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Tuesday, March 12, 2013

Few Ovarian Cancer Patients Receive Best Possible Care

A study presented yesterday at a meeting of the Society of Gynecologic Oncology found that only about 37 percent of ovarian cancer patients receive the kind of complex surgery and chemotherapy that can prolong life.

UC Irvine gynecologic oncologists specialize in a IP (intraperitoneal) chemotherapy procedure that helps prevent ovarian cancer from spreading. (UC Irvine)

UC Irvine gynecologic oncologists specialize in a IP (intraperitoneal) chemotherapy procedure that helps prevent ovarian cancer from spreading. (UC Irvine)

The surgery is called “debulking” and involves removing all visible traces of tumor inside the abdomen.

Too often, patients rely on general surgeons or OB/GYN (obstetrics and gynecology) doctors at hospitals where too few of the operations are performed, instead of gynecologic oncologists who regularly do the operations.

The New York Times reports that another treatment called IP therapy is also underutilized, possibly because it may be less profitable for doctors.

The treatment uses the same chemotherapy drugs, but instead of an intravenous administration (through the veins), an intraperitoneal (IP) administration is done through a surgically implanted catheter that allows passage of fluids into the abdomen.


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  • lansing55

    My mom was fortunate enough to have a gynecological oncologist perform the debulking surgery in 1997. Unfortunately her ovarian cancer was already at stage 4 and she died 8 months after her initial surgery. One of the major problems for this disease is that that it has a low incidence rate and occurs mostly in post-menopausal women making it a low priority on the research end for both discovery and treatment.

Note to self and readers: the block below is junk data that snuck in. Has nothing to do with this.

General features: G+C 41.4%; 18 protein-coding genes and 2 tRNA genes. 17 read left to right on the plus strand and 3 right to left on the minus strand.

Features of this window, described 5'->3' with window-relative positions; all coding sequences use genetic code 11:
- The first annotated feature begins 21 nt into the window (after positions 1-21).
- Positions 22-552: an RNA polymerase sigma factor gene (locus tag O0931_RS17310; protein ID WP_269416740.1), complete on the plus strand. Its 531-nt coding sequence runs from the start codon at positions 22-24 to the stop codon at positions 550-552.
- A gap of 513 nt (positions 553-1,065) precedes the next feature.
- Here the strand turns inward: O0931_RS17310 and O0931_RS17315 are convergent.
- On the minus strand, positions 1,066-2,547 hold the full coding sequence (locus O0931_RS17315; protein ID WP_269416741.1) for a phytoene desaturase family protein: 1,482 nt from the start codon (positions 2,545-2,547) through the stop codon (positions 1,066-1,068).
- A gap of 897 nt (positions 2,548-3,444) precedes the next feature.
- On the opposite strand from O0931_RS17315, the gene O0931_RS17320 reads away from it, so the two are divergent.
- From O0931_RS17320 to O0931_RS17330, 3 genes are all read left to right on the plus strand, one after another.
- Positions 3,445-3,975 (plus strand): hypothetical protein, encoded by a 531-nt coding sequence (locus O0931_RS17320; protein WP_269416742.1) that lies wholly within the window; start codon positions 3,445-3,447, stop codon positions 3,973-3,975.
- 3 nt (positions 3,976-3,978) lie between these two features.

• drscherry

    Thank you for your article on “few ovarian cancer patients receive best possible care.”  I was one of the fortunate ones.  8/29/12, after the diagnosis being missed by both CT scans and Sonograms, my wonderful general physician, Dr. Jorge Pelayo-Garcia, through his persistent effects, was able to make an accurate diagnosis.  I received “debulking’ surgery 9/14/12 (just 2 days after by 17 year old daughter’s birthday) for  Stage III ovarian cancan   I have been undergoing chemotherapy since 1o/12/12.  And I have been fortunate enough to have an IP port.  I feel very blessed by the  excellent and state of the art treatment and loving care I have received from family, friends, doctors and care providers  The overwhelming stress at this point if financial    While the care I am now receiving is the best, I it expensive, and regular folks like us have a very hard time affording it.  Getting the best treatment is not the whole story, paying for it is a big part of it.    I have not been able to work since the beginning of September.  We are doing the best we can financially, but it doesn’t look good  for continuing the treatment I need to continue to get help.      Any help you or your listeners or readers can give through getting the word out, giving. prayers, and support would be so appreciated and such a blessing.  

    And mostly thank you for getting the needed word out for increasing awareness about ovarian cancer.Please see more information about my story on my Facebook page, Scherry Messic and my gofundme page at jttp://www.gofundme.com/1yjbac.   I invite any questions from you and your listeners.  My desire, as is clearly yours,  to increase awareness of women and their families of this dread illness.


    Scherry Messic

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